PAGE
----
31 May 2009

Celebrating Manly Heroes

I've commented before on celebratory history and how elites in academia like to focus on the "sins of the fathers" in their perspective. This approach, contrary to their claims, is agenda driven and is part of the broader culture war against American exceptionalism and the re-writing of American history.

I recently came across an anecdotal comment that, in a small but profound way, points this out. One of my favorite sites is The Art of Manliness. The advice and commentary offered there is always fresh and always inspirational; though it hearkens back to a time when men were a lot more like John Wayne and a lot less like Matt Lauer - your father's and grandfather's day. It's a popular site, even in this very "unmanly age" in which we find ourselves living.

The host of this site is Brett McKay, a recent law school graduate and brilliant marketing guru. In one of his recent posts, Brett commented:

"I got to experience Dr. Fears in the flesh as a student at the University of Oklahoma; his classes always filled within minutes and students would sit on the floor and in the aisles hoping to get into his class. Listening to Dr. Fears on CD isn’t quite the same as the live-action version; part of the experience is seeing this bald little fat man pretend to decapitate and stab students. But if you want to be inspired by the heroes of the ancient world, his lectures will give you a nice kick in the pants. While many history professors these days concentrate only on the “sins” of our past, Dr. Fears is an old school guy who skillfully examines the lives of history’s great men, distilling out their lessons in how to live a more moral and ethical life."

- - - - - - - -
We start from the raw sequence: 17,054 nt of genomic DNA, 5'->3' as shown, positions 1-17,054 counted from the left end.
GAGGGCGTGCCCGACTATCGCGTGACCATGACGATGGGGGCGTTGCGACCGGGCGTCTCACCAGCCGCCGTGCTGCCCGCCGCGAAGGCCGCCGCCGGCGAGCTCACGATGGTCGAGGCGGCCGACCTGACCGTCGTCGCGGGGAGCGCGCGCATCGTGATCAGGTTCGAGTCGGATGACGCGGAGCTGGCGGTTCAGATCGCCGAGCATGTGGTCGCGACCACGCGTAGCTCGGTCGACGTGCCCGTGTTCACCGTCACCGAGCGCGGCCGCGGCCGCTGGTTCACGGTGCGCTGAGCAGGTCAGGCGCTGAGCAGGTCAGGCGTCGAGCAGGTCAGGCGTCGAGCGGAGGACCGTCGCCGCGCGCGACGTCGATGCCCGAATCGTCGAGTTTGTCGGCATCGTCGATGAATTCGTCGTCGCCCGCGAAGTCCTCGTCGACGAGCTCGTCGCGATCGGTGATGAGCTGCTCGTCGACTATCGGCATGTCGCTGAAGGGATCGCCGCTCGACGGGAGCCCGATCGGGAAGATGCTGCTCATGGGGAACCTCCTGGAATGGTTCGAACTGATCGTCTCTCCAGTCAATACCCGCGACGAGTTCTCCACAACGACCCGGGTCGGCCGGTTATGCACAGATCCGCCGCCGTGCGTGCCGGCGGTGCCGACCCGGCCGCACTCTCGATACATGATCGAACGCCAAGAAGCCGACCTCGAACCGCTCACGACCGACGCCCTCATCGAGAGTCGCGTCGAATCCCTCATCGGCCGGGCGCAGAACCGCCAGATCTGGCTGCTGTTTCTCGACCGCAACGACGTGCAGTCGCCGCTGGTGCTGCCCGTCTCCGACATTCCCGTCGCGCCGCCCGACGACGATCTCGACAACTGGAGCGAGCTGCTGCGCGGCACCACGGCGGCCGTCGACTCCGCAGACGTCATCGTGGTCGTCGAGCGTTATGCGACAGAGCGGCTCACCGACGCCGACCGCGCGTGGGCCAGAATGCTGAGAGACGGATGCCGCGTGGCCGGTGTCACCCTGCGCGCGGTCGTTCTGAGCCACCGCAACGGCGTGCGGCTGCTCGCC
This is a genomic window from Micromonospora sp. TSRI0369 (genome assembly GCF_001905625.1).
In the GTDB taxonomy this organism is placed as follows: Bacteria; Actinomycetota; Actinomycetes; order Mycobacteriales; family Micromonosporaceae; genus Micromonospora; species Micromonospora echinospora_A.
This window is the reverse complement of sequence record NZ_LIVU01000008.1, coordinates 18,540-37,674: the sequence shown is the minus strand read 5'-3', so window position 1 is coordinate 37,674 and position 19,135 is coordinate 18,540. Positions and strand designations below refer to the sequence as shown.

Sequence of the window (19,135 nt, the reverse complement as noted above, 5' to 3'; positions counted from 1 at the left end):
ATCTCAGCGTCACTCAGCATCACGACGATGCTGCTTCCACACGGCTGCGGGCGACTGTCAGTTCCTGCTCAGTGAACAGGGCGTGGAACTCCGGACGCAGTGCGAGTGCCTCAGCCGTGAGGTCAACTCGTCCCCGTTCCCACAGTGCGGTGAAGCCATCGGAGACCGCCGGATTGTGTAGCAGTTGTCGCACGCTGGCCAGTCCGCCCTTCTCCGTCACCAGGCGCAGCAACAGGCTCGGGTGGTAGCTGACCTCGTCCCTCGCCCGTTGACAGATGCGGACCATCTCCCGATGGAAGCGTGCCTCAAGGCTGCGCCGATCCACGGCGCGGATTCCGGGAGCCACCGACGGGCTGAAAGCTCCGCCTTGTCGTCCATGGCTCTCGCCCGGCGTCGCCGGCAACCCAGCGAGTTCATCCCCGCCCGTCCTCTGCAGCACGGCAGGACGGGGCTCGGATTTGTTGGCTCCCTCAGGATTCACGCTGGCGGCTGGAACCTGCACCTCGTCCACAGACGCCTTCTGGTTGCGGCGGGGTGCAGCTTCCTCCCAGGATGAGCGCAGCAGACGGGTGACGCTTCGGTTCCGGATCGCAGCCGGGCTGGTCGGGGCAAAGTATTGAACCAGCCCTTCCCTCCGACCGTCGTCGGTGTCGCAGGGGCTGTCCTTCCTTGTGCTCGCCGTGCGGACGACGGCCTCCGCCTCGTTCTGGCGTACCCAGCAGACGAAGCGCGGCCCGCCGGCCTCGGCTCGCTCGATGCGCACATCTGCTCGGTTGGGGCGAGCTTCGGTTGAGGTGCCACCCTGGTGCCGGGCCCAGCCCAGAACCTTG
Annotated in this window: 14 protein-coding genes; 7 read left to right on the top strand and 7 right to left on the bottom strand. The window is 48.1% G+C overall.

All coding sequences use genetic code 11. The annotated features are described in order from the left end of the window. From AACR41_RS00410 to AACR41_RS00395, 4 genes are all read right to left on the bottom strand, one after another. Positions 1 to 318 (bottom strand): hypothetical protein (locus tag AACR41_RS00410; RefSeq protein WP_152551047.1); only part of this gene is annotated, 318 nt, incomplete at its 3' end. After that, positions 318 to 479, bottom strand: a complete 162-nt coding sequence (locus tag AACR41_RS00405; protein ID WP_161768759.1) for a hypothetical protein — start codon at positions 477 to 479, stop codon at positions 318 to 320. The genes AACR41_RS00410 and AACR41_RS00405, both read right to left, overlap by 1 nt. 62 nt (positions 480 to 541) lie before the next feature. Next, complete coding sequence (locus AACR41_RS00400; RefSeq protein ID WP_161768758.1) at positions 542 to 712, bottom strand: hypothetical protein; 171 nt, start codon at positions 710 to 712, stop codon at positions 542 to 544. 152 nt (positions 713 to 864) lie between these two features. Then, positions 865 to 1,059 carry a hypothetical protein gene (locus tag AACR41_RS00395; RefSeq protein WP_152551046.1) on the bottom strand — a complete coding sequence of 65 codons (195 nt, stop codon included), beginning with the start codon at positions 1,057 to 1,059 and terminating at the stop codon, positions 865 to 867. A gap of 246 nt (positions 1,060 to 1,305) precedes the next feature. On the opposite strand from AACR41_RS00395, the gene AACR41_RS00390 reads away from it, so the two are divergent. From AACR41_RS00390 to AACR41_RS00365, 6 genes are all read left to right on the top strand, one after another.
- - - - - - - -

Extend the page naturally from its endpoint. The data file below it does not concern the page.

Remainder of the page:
Those of you who teach, observe and learn.

4 comments:

Greg Rowe said...

When teaching Texas history, I never mention to my student that Sam Houston was thought to be a drunkard and a bigamist, that William Barrett Travis supposedly left mountains of debt and a wife in Mississippi, or that Jim Bowie was suspected of land fraud when he left Louisiana. What these guys actually did in Texas after they got here is much more impressive than all that and a heck of a lot more interesting to seventh graders! As my four-year-old daughter commented after visiting the Sam Houston statue in Huntsville for the first time (a trip I was not on because I was at UVa taking a Civil War seminar course with Gary Gallagher), "He was Texas." She was more right than any Houston biographer I have ever read!

As I make the move to teaching US History next year, I hope to take the same approach. My theory is that America is not exceptional because we are better than everyone else in the world, it is exceptional because, in spite of our flaws and frailties, we have found ways to better ourselves throughout our history. Or least we have most of the time.

Richard G. Williams, Jr. said...

Thanks Greg.

"My theory is that America is not exceptional because we are better than everyone else in the world, it is exceptional because, in spite of our flaws and frailties, we have found ways to better ourselves throughout our history. Or least we have most of the time."

I would agree. My own viewpoint is that Providence has allowed us to better ourselves because of our founding principles, despite the warts and blemishes since then.

America is truly unique and we are quite blessed to be a part of her experience.

Greg Rowe said...

Providence and our founding principles have indeed allowed us to better ourselves by giving us a path to follow.

BTW, thanks for the link to this website.

Richard G. Williams, Jr. said...

You're welcome Greg.